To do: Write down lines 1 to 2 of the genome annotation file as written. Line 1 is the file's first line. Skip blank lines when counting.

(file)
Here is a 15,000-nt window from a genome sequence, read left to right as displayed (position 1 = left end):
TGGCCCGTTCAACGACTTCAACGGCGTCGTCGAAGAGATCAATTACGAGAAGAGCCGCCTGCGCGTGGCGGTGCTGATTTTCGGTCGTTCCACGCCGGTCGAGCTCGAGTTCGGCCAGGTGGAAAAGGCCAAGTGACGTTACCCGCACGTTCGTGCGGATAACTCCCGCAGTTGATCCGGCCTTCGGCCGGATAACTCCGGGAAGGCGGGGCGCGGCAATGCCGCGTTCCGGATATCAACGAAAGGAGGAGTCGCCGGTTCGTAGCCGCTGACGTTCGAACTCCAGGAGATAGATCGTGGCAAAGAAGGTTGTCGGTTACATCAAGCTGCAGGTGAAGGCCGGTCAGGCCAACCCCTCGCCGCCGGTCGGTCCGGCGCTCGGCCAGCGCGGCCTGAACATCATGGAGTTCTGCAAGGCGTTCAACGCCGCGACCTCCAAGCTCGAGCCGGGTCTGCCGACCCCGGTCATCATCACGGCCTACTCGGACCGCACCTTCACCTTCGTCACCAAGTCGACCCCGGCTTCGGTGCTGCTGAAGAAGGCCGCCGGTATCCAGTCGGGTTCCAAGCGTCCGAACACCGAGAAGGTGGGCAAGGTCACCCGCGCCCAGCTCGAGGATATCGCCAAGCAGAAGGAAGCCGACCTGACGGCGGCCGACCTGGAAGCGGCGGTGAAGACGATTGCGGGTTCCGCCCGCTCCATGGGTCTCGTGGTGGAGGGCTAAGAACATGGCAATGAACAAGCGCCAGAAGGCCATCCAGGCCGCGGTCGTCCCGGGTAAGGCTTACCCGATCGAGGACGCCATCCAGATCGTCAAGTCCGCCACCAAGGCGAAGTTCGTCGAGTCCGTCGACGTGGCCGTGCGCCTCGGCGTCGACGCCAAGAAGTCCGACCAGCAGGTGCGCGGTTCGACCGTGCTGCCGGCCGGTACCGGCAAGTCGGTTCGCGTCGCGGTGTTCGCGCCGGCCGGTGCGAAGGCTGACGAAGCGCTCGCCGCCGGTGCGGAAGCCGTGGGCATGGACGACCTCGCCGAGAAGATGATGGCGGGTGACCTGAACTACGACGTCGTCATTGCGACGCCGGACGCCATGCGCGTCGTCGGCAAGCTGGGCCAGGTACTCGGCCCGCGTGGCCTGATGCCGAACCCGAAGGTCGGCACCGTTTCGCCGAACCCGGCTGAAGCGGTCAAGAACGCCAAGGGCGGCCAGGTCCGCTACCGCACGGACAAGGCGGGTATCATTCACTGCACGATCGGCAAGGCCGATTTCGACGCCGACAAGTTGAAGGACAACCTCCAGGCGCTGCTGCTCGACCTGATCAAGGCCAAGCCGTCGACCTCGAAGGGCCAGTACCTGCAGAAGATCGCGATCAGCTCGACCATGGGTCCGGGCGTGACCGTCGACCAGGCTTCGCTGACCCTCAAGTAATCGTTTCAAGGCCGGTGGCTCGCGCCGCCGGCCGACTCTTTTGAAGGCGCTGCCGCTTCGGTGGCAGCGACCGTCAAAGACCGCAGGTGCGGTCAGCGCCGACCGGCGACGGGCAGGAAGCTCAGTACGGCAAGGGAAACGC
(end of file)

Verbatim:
Here is a 15,000-nt window from a genome sequence, read left to right as displayed (position 1 = left end):
TGGCCCGTTCAACGACTTCAACGGCGTCGTCGAAGAGATCAATTACGAGAAGAGCCGCCTGCGCGTGGCGGTGCTGATTTTCGGTCGTTCCACGCCGGTCGAGCTCGAGTTCGGCCAGGTGGAAAAGGCCAAGTGACGTTACCCGCACGTTCGTGCGGATAACTCCCGCAGTTGATCCGGCCTTCGGCCGGATAACTCCGGGAAGGCGGGGCGCGGCAATGCCGCGTTCCGGATATCAACGAAAGGAGGAGTCGCCGGTTCGTAGCCGCTGACGTTCGAACTCCAGGAGATAGATCGTGGCAAAGAAGGTTGTCGGTTACATCAAGCTGCAGGTGAAGGCCGGTCAGGCCAACCCCTCGCCGCCGGTCGGTCCGGCGCTCGGCCAGCGCGGCCTGAACATCATGGAGTTCTGCAAGGCGTTCAACGCCGCGACCTCCAAGCTCGAGCCGGGTCTGCCGACCCCGGTCATCATCACGGCCTACTCGGACCGCACCTTCACCTTCGTCACCAAGTCGACCCCGGCTTCGGTGCTGCTGAAGAAGGCCGCCGGTATCCAGTCGGGTTCCAAGCGTCCGAACACCGAGAAGGTGGGCAAGGTCACCCGCGCCCAGCTCGAGGATATCGCCAAGCAGAAGGAAGCCGACCTGACGGCGGCCGACCTGGAAGCGGCGGTGAAGACGATTGCGGGTTCCGCCCGCTCCATGGGTCTCGTGGTGGAGGGCTAAGAACATGGCAATGAACAAGCGCCAGAAGGCCATCCAGGCCGCGGTCGTCCCGGGTAAGGCTTACCCGATCGAGGACGCCATCCAGATCGTCAAGTCCGCCACCAAGGCGAAGTTCGTCGAGTCCGTCGACGTGGCCGTGCGCCTCGGCGTCGACGCCAAGAAGTCCGACCAGCAGGTGCGCGGTTCGACCGTGCTGCCGGCCGGTACCGGCAAGTCGGTTCGCGTCGCGGTGTTCGCGCCGGCCGGTGCGAAGGCTGACGAAGCGCTCGCCGCCGGTGCGGAAGCCGTGGGCATGGACGACCTCGCCGAGAAGATGATGGCGGGTGACCTGAACTACGACGTCGTCATTGCGACGCCGGACGCCATGCGCGTCGTCGGCAAGCTGGGCCAGGTACTCGGCCCGCGTGGCCTGATGCCGAACCCGAAGGTCGGCACCGTTTCGCCGAACCCGGCTGAAGCGGTCAAGAACGCCAAGGGCGGCCAGGTCCGCTACCGCACGGACAAGGCGGGTATCATTCACTGCACGATCGGCAAGGCCGATTTCGACGCCGACAAGTTGAAGGACAACCTCCAGGCGCTGCTGCTCGACCTGATCAAGGCCAAGCCGTCGACCTCGAAGGGCCAGTACCTGCAGAAGATCGCGATCAGCTCGACCATGGGTCCGGGCGTGACCGTCGACCAGGCTTCGCTGACCCTCAAGTAATCGTTTCAAGGCCGGTGGCTCGCGCCGCCGGCCGACTCTTTTGAAGGCGCTGCCGCTTCGGTGGCAGCGACCGTCAAAGACCGCAGGTGCGGTCAGCGCCGACCGGCGACGGGCAGGAAGCTCAGTACGGCAAGGGAAACGC